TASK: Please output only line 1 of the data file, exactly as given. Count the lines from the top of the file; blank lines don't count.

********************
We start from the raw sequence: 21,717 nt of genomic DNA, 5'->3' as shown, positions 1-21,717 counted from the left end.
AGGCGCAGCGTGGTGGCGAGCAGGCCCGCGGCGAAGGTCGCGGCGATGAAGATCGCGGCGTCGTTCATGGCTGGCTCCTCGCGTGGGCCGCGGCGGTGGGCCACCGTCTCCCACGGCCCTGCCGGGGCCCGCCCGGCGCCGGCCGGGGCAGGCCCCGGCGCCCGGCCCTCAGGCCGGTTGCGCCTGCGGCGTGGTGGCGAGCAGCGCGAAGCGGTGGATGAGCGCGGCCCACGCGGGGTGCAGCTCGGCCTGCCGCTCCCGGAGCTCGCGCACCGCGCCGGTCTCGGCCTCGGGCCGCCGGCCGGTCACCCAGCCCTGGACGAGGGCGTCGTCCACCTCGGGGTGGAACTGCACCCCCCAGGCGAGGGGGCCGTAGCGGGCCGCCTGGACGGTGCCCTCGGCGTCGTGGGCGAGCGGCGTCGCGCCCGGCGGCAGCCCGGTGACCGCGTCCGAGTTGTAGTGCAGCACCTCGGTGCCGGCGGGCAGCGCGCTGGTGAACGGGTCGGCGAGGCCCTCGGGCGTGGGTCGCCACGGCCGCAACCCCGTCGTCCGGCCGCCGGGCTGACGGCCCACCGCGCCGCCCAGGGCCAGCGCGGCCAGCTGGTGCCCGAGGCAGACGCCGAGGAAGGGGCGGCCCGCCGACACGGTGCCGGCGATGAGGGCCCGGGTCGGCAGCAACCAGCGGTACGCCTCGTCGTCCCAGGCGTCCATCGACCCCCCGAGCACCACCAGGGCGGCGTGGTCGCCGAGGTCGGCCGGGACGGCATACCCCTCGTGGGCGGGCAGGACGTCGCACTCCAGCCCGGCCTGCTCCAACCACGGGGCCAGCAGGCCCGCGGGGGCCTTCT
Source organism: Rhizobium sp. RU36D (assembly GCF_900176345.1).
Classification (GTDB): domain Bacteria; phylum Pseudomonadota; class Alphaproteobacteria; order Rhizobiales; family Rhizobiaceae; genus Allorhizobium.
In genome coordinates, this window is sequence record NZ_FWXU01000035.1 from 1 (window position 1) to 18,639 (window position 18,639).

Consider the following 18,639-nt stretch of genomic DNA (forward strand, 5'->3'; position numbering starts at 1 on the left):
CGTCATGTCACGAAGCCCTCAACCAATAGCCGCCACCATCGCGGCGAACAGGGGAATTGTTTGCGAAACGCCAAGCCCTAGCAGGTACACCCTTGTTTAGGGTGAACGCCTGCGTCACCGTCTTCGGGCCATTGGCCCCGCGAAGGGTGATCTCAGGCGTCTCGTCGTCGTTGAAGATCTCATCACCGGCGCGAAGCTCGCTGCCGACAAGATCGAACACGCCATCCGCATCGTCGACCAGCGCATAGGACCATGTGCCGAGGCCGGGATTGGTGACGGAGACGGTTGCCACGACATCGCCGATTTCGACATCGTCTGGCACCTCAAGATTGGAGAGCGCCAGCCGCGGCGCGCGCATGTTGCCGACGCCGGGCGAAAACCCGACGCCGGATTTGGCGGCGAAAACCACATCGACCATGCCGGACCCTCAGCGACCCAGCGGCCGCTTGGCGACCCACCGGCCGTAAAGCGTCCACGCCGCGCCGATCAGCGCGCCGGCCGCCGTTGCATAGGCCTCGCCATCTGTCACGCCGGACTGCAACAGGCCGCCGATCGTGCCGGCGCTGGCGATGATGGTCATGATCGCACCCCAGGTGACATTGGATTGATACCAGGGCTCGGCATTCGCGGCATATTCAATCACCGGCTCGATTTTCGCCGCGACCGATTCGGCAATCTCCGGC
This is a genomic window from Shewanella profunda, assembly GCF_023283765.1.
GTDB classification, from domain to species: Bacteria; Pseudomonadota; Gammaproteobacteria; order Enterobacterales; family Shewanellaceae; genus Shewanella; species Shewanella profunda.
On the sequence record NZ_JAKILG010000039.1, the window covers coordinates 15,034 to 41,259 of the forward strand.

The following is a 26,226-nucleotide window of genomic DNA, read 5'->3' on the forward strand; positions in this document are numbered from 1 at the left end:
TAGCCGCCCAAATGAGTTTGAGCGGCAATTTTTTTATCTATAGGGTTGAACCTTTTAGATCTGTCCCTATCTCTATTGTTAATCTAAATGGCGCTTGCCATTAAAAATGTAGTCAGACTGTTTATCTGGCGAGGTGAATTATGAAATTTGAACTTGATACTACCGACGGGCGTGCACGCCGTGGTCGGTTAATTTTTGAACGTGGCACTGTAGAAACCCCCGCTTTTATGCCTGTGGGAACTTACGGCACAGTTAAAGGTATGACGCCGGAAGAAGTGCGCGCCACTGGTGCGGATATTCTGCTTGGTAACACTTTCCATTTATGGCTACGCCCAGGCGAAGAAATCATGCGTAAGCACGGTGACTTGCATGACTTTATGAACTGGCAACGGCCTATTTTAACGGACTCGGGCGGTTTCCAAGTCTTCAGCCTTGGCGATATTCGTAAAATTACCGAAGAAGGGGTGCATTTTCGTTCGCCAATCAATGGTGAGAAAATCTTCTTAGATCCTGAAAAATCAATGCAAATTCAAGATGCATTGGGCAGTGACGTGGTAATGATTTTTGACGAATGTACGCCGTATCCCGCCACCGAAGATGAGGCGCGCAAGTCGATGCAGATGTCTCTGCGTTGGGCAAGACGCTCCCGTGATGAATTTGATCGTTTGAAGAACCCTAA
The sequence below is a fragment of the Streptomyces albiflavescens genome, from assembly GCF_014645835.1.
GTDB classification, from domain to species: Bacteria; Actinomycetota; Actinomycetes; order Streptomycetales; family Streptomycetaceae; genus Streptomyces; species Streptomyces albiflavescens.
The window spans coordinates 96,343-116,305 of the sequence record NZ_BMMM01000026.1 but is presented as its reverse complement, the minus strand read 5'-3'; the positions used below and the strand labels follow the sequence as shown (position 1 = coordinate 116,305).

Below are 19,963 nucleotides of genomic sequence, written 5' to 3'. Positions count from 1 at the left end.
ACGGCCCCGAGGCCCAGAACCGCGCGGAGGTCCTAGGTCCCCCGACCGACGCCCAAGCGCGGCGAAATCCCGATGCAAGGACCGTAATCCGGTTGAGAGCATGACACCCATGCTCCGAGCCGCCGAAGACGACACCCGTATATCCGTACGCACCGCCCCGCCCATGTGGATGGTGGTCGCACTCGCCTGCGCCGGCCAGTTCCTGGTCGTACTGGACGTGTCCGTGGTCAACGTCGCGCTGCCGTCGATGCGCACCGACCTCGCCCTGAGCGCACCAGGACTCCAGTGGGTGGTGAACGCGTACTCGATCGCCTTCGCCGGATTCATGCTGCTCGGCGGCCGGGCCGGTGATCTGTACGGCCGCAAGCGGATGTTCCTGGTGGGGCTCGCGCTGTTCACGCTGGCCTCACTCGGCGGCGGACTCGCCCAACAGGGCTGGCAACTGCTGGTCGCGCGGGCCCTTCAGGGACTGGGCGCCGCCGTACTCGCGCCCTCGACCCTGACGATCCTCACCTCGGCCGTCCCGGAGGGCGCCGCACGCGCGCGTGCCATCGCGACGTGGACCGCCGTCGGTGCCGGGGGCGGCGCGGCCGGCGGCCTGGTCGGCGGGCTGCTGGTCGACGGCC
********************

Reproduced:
We start from the raw sequence: 21,717 nt of genomic DNA, 5'->3' as shown, positions 1-21,717 counted from the left end.